Our ability to focus — or the lack thereof — is a major topic of conversation nowadays. From social media platforms with algorithms specifically designed to keep us scrolling to buzzing phones that hardly leave our sight, there’s so much about our surroundings that makes it hard to truly focus for more than a few minutes. Fortunately, there are a number of books out there discussing the problems and potential solutions surrounding our collective attention deficit.
How to Do Nothing by Jenny Odell
“Our very idea of productivity is premised on the idea of producing something new, whereas we do not tend to see maintenance and care as productive in the same way.” In this book, Odell talks about how rarely we do nothing — not listening to a podcast in the background or talking on the phone while grocery shopping, but simply sitting on a bench and taking in our surroundings.
Thinking, Fast and Slow by Daniel Kahneman
“Intelligence is not only the ability to reason; it is also the ability to find relevant material in memory and to deploy attention when needed.” Kahneman discusses how we often make decisions with the fast-moving System 1 of our brains rather than our analytical, methodical System 2, even when we think we’ve carefully thought something through.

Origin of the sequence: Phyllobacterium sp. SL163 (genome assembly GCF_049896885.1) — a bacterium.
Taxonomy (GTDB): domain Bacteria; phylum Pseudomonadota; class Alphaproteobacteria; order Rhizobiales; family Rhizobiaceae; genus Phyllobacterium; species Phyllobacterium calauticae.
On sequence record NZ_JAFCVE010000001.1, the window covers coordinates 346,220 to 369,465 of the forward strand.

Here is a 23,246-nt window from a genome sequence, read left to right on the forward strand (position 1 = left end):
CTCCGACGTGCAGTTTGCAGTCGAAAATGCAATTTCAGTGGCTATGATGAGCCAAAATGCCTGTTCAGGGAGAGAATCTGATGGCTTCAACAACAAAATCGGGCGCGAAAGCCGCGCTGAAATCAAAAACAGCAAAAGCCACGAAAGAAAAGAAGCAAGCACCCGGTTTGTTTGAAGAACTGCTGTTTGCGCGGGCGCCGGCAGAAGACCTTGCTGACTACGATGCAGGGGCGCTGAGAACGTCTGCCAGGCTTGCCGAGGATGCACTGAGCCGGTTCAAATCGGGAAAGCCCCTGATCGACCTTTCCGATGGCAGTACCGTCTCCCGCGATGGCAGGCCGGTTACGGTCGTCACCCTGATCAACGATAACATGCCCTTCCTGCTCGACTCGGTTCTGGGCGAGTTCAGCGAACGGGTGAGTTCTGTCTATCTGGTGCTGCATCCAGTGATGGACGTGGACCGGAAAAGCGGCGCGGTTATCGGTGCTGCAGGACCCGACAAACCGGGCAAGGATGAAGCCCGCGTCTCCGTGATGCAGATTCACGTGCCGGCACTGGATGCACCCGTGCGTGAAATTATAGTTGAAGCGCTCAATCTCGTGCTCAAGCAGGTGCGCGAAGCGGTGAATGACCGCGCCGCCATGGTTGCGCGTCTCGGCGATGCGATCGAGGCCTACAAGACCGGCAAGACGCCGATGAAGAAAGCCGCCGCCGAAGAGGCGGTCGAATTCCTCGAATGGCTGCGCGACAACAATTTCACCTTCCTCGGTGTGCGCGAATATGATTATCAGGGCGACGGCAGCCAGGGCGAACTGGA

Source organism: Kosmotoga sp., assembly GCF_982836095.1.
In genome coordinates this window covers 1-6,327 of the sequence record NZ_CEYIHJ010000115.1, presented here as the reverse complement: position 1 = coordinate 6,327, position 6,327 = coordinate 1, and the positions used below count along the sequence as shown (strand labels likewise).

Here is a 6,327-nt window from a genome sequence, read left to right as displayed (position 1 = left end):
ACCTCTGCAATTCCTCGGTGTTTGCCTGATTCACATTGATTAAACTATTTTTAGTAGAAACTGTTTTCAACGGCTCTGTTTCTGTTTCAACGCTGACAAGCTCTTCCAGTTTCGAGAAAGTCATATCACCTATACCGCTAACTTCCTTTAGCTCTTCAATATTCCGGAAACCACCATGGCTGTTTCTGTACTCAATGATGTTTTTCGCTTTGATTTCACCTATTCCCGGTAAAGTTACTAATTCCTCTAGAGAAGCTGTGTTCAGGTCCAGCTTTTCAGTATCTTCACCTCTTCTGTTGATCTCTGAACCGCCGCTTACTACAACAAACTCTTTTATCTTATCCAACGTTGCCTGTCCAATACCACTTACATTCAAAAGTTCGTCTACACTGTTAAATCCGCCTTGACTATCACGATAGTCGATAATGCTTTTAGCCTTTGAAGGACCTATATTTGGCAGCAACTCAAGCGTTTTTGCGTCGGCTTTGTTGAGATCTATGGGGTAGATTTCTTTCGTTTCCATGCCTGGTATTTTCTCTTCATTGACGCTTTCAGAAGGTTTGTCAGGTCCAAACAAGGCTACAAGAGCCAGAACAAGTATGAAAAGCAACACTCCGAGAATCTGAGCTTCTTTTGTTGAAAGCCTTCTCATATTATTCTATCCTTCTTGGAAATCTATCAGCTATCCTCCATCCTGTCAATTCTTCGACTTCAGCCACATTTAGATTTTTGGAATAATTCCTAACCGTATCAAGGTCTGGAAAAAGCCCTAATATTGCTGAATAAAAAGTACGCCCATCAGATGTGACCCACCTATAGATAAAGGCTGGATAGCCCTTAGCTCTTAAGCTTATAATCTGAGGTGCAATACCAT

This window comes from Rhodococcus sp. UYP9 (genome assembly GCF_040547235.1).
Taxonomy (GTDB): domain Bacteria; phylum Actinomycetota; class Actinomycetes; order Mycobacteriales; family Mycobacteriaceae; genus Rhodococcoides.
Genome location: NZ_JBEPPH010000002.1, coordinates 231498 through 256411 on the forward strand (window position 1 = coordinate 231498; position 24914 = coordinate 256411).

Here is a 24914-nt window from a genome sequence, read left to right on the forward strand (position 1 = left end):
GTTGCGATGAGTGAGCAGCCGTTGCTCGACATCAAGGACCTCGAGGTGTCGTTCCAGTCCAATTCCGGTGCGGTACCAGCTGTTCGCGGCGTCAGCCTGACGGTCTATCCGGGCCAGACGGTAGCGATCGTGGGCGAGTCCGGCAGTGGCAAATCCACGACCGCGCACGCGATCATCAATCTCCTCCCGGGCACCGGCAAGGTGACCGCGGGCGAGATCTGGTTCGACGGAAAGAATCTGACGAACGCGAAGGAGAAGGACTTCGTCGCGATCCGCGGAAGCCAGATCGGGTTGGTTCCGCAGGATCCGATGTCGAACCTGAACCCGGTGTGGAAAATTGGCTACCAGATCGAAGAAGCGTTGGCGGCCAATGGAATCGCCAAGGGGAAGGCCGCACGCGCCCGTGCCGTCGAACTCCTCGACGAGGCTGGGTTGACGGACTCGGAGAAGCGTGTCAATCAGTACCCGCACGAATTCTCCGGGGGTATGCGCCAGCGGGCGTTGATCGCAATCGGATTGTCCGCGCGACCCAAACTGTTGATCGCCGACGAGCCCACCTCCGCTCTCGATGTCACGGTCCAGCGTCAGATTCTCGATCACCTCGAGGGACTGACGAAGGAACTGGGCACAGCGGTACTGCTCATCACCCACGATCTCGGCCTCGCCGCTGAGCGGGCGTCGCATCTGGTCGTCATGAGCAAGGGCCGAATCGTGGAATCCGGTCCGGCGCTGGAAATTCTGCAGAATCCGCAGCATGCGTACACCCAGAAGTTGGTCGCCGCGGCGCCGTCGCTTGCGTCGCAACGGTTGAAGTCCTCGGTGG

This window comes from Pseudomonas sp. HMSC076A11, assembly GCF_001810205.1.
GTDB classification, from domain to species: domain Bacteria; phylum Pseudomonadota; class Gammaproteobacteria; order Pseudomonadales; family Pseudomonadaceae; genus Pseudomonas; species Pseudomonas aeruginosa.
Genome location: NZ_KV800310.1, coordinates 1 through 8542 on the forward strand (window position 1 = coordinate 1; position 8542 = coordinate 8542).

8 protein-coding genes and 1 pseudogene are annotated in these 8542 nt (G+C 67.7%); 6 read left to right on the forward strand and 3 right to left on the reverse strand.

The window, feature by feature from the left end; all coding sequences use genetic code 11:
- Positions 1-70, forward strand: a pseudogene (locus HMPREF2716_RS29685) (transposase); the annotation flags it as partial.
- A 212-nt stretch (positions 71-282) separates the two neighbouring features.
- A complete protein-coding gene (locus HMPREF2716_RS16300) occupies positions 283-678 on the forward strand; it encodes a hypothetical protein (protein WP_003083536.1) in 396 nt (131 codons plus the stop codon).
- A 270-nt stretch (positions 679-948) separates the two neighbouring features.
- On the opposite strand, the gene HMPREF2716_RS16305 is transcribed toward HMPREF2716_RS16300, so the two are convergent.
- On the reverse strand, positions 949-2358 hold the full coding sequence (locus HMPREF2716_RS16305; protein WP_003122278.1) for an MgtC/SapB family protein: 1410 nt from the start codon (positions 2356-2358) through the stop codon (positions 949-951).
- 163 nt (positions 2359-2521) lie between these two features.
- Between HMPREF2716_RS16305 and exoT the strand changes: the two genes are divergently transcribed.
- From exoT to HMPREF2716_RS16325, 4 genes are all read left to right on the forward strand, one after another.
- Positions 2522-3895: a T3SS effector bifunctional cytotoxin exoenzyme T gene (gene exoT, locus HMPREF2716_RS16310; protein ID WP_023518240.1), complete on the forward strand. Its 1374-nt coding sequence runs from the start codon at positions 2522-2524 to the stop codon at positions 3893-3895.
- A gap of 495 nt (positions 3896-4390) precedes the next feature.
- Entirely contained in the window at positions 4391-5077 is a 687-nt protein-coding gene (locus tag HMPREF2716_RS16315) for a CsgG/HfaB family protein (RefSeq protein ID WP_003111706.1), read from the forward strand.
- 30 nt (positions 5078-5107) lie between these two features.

Stolen Focus by Johann Hari
“If you see the world through fragments, your empathy often doesn’t kick in, in the way that it does when you engage with something in a sustained, focused way.” I really appreciated how Hari shares his personal struggles with focus and the lengths he goes to try to foster a more present mindset in his own life. This book also dives into the systemic issues causing and exacerbating attention problems, particularly with children in classrooms.
Deep Work by Cal Newport
“Who you are, what you think, feel, and do, what you love—is the sum of what you focus on.” Newport not only helps us think about what an ideal workday would look like for maximum focus, but also how we can incorporate some of his strategies in our everyday lives.
Flow by Mihaly Csikszentmihalyi
“The best moments in our lives, are not the passive, receptive, relaxing times—although such experiences can also be enjoyable, if we have worked hard to attain them. The best moments usually occur when a person’s body or mind is stretched to its limits in a voluntary effort to accomplish something difficult and worthwhile.” I finished this book a few weeks ago, but I wish I’d read it years earlier. Csikszentmihalyi provides a gentle yet striking wake up call to readers to stop living on autopilot and pay attention to what they’re paying attention to — and whether shifting that focus could actually lead to a happier, more fulfilling life.
Do you have any recommendations for books about focus? I’d love to know.
Take care xx
Leave a Reply